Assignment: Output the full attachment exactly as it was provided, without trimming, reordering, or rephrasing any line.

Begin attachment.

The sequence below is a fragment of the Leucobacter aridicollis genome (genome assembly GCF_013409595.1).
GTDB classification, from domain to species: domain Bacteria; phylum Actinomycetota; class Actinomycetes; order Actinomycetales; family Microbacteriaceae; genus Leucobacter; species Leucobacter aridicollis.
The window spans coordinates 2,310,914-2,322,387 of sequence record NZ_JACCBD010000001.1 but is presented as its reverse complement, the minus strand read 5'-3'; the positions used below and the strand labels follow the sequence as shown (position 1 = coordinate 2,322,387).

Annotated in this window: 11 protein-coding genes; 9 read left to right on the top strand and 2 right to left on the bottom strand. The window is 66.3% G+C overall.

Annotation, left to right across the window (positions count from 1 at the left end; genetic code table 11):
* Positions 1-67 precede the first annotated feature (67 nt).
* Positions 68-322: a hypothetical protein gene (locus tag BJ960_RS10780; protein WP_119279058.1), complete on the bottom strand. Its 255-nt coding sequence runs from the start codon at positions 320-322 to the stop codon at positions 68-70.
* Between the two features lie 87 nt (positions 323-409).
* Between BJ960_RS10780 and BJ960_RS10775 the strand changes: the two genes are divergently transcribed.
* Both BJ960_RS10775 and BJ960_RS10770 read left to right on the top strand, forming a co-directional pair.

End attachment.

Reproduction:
The sequence below is a fragment of the Leucobacter aridicollis genome (genome assembly GCF_013409595.1).
GTDB classification, from domain to species: domain Bacteria; phylum Actinomycetota; class Actinomycetes; order Actinomycetales; family Microbacteriaceae; genus Leucobacter; species Leucobacter aridicollis.
The window spans coordinates 2,310,914-2,322,387 of sequence record NZ_JACCBD010000001.1 but is presented as its reverse complement, the minus strand read 5'-3'; the positions used below and the strand labels follow the sequence as shown (position 1 = coordinate 2,322,387).

Annotated in this window: 11 protein-coding genes; 9 read left to right on the top strand and 2 right to left on the bottom strand. The window is 66.3% G+C overall.

Annotation, left to right across the window (positions count from 1 at the left end; genetic code table 11):
* Positions 1-67 precede the first annotated feature (67 nt).
* Positions 68-322: a hypothetical protein gene (locus tag BJ960_RS10780; protein WP_119279058.1), complete on the bottom strand. Its 255-nt coding sequence runs from the start codon at positions 320-322 to the stop codon at positions 68-70.
* Between the two features lie 87 nt (positions 323-409).
* Between BJ960_RS10780 and BJ960_RS10775 the strand changes: the two genes are divergently transcribed.
* Both BJ960_RS10775 and BJ960_RS10770 read left to right on the top strand, forming a co-directional pair.